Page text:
Debunking the “July Effect”

For decades, doctors have all shared one piece of common advice, “Don’t get sick on the first of July.”

This timeline, known as the July Effect, is an infamous phenomenon in the medical world. Recent medical school graduates step foot in teaching hospitals as residents for the first time, as the class above them takes on new duties.

It’s at this time of the year that patients in even the nation’s best teaching hospitals notice budding physicians being replaced with a new class of diffident, albeit eager, students. With their white coats neatly pressed, brand new stethoscopes around their necks and pockets full of smart devices, offering a world’s worth of information at their fingertips, it’s not difficult to distinguish this new crop of aspiring doctors from their much more experienced counterparts.

Throughout the medical world, there’s the understanding that even the smallest of errors, committed by inexperienced interns, can have catastrophic consequences for patient care.

While this concern of overenthusiastic residents, perhaps enjoying more independence than they really should have in teaching hospitals of the past, may have very well have once been warranted, Arnot Health chooses to look more closely at the future of our teaching programs to cultivate the true potential of our incoming residents as aspiring medical professionals and valuable assets to our caregiving team.

In fact, we believe that the introduction of these eager residents and interns is an added dynamic to our hospital’s total patient care opportunities, and most importantly, the patient experience.

Long story short…things have changed. The July Effect is just a myth, now more than ever. Our residents are just as much an integral part of our team as anyone else.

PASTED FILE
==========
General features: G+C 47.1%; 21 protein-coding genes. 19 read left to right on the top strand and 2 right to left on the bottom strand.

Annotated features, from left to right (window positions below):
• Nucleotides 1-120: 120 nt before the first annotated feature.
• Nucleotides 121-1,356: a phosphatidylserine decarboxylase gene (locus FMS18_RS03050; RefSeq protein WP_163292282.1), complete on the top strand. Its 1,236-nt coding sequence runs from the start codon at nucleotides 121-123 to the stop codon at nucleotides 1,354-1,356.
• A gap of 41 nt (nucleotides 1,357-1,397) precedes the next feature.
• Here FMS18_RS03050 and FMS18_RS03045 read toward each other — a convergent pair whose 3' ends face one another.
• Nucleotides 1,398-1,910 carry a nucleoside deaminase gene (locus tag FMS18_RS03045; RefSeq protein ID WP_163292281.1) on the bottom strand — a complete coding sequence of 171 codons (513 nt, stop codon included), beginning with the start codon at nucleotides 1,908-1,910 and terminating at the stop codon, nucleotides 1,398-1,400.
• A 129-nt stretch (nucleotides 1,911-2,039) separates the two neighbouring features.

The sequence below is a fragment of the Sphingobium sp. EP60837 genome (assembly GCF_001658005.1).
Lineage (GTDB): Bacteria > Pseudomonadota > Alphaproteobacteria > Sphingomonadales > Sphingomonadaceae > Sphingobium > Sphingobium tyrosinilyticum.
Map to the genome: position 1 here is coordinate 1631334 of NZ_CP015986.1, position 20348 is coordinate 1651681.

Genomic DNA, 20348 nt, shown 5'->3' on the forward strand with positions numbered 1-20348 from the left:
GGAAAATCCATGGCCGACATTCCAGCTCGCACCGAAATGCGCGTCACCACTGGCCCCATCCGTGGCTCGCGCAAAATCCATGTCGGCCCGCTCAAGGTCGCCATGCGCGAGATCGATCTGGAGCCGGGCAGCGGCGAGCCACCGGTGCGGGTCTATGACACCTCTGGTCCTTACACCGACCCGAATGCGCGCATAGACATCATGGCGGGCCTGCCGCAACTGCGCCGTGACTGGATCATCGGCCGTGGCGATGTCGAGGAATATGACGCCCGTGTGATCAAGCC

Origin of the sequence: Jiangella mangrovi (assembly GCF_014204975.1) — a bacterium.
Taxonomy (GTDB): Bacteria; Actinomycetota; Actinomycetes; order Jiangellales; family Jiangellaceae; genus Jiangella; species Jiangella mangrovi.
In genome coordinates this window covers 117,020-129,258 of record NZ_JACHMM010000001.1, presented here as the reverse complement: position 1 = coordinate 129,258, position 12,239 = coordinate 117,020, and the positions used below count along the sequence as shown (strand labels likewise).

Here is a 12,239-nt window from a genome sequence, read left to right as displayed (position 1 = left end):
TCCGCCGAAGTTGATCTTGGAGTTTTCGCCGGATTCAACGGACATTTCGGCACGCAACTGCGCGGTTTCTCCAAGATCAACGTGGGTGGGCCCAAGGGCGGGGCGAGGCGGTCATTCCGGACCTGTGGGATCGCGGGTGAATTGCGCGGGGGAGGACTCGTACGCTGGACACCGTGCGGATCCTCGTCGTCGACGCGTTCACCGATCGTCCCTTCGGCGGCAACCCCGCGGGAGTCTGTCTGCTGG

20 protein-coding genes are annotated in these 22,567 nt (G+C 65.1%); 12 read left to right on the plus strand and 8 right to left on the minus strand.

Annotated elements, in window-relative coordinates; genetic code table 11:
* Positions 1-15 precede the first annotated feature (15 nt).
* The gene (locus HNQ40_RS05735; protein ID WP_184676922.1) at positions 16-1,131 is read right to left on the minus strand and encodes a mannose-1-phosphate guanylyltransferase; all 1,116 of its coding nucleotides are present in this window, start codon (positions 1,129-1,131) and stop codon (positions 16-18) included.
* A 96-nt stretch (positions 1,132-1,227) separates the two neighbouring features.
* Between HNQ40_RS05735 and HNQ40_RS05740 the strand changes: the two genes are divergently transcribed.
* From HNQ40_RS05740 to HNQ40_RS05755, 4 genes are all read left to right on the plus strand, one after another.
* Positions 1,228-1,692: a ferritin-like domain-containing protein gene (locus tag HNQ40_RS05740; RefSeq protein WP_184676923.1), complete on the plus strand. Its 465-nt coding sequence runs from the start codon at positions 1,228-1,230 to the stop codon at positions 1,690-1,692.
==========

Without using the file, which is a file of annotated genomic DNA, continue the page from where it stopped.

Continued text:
They learn from our doctors and listen to our nurses, and are always closely supervised. As a result, the kind of care that our residents can provide for our patients is better now than ever before.

Arnot Health is in its third year as a teaching hospital. In those three short years, we’ve made it our mission to transform the way our residents gain hands-on experience, in a world class educational setting.

Before being given any kind of independent authority, aspiring doctors go through a kind of “resident bootcamp,” if you will. For months, residents are drilled on the basics: where specific medical materials are located, who to talk to depending on any given situation, the importance of listening to a nurse’s recommendations and so on. There’s so much supervision, it wouldn’t be uncommon for a resident not to take a call on their own for the first six months of their residency.

We watch our residents like hawks. We take the job of teaching these students incredibly seriously.

And, there’s something important to remember: We are absolutely responsible for the patients that these residents are working with. We make very certain that they continue to receive the proper care no matter what, and from whomever may be providing it.

Ultimately, with so much supervision and attention to detail paid to our residents’ roles and responsibilities, Arnot Health is ensuring that they become a truly necessary, effective branch of our caregiving team. As a result, the hospital has more eyes on its patients, and more skilled boots on the ground providing the kind of total care that wasn’t possible before the insertion of medical students into the hospital’s various departments and programs.

What may have once been a legitimate concern to both doctors and their patients is no more, at least when it comes to the kind of care that Arnot Health prides itself on offering.

Rather than succumb to the myth of the July Effect, aspiring physicians and their supervisors hunker in for the long haul. We work off of one-another’s strengths and expertise and provide the best possible and complete care to anyone who steps foot in an Arnot Health facility.

Dr. Beth Dollinger, orthopedic surgeon for Arnot Health, writes a blog series to help answer frequently-asked questions, offer perspective on newsworthy events, and essentially give patients a hand in their own healthcare. If you’d like more information, or to schedule an appointment with Dr. Beth Dollinger, click here to find her contact information listed in our provider directory.

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